|A copy was provided by the publisher|
in exchange for
an honest review.
Bird by Crystal Chan
Genre: Middle Grade, contemporary
Published on January 30, 2014
Published by Tamarind
Read From: 10.8.13 - 10.9.13
Nothing matters. Only Bird matters. And he flew away.
Jewel never knew her brother, Bird, but all her life she has lived in his shadow. Her parents blame Grandpa for Bird's death; they say that Grandpa attracted a malevolent spirit - a duppy - who tricked Bird into thinking he really could fly. Grandpa hasn't spoken a word since. Now Jewel is twelve, and she lives in a house full of anger, secrets, and impenetrable silence.
But one night, everything changes when Jewel meets a mysterious boy sitting in her favorite tree. Grandpa is convinced that the boy is a duppy, but Jewel knows that he is something more. And that maybe - just maybe - the time has come to break through the layers of silence that shroud the past.
Characters: Jewel was easy to emotionally connect with. She tries to do everything her parents ask of her, including never talking about what happened to her brother, and they constantly ignore her and never listen to what she needs or wants. Normally, a character in this situation can come across as bratty, but I totally sympathized with Jewel and really didn't like her parents all that much - especially her mom. It took me a while to warm to the "mysterious boy" - John. He had a great sense of humor and listened to Jewel like a good friend, but at times he was too disrespectful of Jewel's house and its rules. It made me want to slap it him, but overall he was a cool character.
The Romance: There isn't any! I was worried at first reading about a "mysterious boy," but all Jewel and John have is a really good friendship.
Plot: Everyone knows that it's Grandpa's fault that Jewel's brother Bird died when he was five. If Grandpa hadn't given him that nickname, it wouldn't have attracted a mischievous spirit - a duppy - that convinced Bird that he could actually fly. And Bird would not have leaped off that cliff. Ever since that day, Grandpa has never said another word. And on the day that Bird died and Grandpa lost his voice, Jewel was born. All her life, her family has been cast in shadows and sorrow because of Bird's death. No one will talk about it and her parents are too wrapped up in their old grief to pay much attention to their daughter. Jewel has learned to keep her hopes and dreams to herself. She's definitely never told her parents that she visits the cliff where her brother died and buries pebbles for every concern and dream she ever has. One summer, though, things change. Jewel finds a boy sitting in her favorite tree, named John - the same name as her brother. Grandpa is convinced that John is an evil duppy come to take Jewel away, while her dad believes he at least is a bad omen. But Jewel thinks that John is something much more; a chance to change her life. John listens to her dreams for the future and he shows her how to laugh again. But she can't deny the odd coincidence of his name being the same as Bird's, or that the silence in her household has grown into anger and malice. Is John a duppy or just a boy trying to change Jewel's life for the better? When I first read the synopsis for Bird, I thought it either would be inspirational or would take a dark and twisted turn with the whole duppy concept. It took the first path. While there certainly is more to John than at first meets the eye, this is mostly an inspirational story about a young girl fighting to be heard in a family swept in unimaginable grief. I don't like inspirational reads. Nine times out of ten, they're depressing and have no real purpose. However, Bird wasn't one of those. I connected so deeply with Jewel and had such moments of frustration with her parents that I couldn't help but be swept away by the story. It was a very emotionally charged book. I don't normally get into books like that, but there was just something about this one that wormed its way into my heart.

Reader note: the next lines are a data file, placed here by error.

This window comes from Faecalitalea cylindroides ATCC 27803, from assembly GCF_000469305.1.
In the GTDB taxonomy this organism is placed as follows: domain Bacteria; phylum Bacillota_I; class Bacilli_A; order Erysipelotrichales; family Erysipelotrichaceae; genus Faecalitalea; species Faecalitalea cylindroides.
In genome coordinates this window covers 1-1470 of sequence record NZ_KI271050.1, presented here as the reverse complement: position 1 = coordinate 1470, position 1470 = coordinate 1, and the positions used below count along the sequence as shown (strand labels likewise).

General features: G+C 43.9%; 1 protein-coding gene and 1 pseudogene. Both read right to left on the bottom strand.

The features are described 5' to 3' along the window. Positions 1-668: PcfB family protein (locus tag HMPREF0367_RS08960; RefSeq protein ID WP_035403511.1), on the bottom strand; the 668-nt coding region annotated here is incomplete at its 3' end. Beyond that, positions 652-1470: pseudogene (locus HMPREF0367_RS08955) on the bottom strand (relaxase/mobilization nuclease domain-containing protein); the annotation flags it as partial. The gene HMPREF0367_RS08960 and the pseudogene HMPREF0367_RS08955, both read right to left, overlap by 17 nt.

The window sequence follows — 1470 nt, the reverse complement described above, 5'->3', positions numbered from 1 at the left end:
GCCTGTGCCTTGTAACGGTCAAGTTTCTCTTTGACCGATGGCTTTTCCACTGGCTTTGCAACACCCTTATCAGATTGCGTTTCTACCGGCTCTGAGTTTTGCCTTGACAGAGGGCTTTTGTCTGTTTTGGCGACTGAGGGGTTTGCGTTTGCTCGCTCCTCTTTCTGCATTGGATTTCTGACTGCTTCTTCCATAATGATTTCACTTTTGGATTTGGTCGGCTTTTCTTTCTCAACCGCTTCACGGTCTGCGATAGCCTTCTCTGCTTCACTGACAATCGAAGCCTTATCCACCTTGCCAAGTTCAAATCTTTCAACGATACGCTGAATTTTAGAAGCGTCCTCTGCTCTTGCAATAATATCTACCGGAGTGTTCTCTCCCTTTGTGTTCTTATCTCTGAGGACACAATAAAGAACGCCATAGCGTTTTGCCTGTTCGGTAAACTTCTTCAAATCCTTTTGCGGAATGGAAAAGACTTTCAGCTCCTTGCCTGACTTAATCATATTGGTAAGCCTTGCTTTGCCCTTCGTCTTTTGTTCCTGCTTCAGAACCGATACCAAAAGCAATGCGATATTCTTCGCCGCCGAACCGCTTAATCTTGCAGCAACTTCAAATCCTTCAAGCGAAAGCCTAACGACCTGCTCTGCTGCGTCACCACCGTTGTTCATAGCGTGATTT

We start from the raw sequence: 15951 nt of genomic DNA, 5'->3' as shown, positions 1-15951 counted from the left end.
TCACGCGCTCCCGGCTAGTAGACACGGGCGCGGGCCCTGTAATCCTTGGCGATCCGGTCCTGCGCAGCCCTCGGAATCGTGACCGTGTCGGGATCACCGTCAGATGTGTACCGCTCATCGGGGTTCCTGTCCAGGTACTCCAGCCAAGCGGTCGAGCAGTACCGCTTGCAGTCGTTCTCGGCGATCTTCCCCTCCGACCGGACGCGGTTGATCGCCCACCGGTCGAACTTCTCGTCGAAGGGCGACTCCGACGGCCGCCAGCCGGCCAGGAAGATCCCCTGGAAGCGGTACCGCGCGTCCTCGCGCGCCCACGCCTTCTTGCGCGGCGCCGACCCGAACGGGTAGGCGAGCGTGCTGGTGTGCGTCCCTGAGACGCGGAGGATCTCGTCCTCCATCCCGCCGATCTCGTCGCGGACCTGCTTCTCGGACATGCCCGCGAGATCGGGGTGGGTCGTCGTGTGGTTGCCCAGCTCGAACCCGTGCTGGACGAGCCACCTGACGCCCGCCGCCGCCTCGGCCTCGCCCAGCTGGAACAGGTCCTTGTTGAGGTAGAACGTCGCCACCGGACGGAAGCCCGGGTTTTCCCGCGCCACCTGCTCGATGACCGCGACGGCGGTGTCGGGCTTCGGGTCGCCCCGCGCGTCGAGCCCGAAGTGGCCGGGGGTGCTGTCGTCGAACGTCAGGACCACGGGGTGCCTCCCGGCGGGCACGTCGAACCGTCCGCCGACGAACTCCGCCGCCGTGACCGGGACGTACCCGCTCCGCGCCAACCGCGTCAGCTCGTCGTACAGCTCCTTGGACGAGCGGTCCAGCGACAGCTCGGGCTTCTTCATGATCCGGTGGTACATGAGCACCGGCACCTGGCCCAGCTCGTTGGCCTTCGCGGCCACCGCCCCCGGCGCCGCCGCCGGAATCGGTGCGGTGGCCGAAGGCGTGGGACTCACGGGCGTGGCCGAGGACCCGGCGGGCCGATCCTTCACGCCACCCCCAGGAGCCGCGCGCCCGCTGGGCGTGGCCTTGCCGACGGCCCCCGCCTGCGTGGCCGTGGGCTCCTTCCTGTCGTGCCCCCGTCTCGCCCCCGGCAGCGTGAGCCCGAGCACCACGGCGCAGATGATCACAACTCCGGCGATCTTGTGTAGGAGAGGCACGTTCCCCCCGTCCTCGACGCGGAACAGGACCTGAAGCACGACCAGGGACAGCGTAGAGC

Believability: Nothing to complain about.
Writing Style: First person, past tense. Jewel has an excellent narration voice. It's emotional, it's hopeful, it's filled with pain and a burning need to be seen by her family. The descriptions are rich and deep; I just couldn't help but be pulled in by it. I felt Jewel's emotions almost as if they were my own, and that's hard to do in a story - to get your Readers to feel everything the protagonist does.
Conclusion: Probably the most emotionally charged moment in the book, and also surprisingly intense. I felt Jewel's fury building and I knew it would end it relative disaster. However, this isn't a bittersweet ending - not exactly. And that's part of why I liked Bird so much. I hate inspirational reads that end with everyone dying of illness or killing themselves. This isn't one of those. Every once in a while, I will find an inspirational read that I actually like. Bird was amazing; I laughed, I cried, I got incredibly angry at certain characters, and fell in love with others. There was just nothing about Bird that I didn't like.
Recommended Audience: Girl-read, really appropriate for any age, though this is a Middle Grade read that will appeal more to adults. Fans of inspirational reads will love it.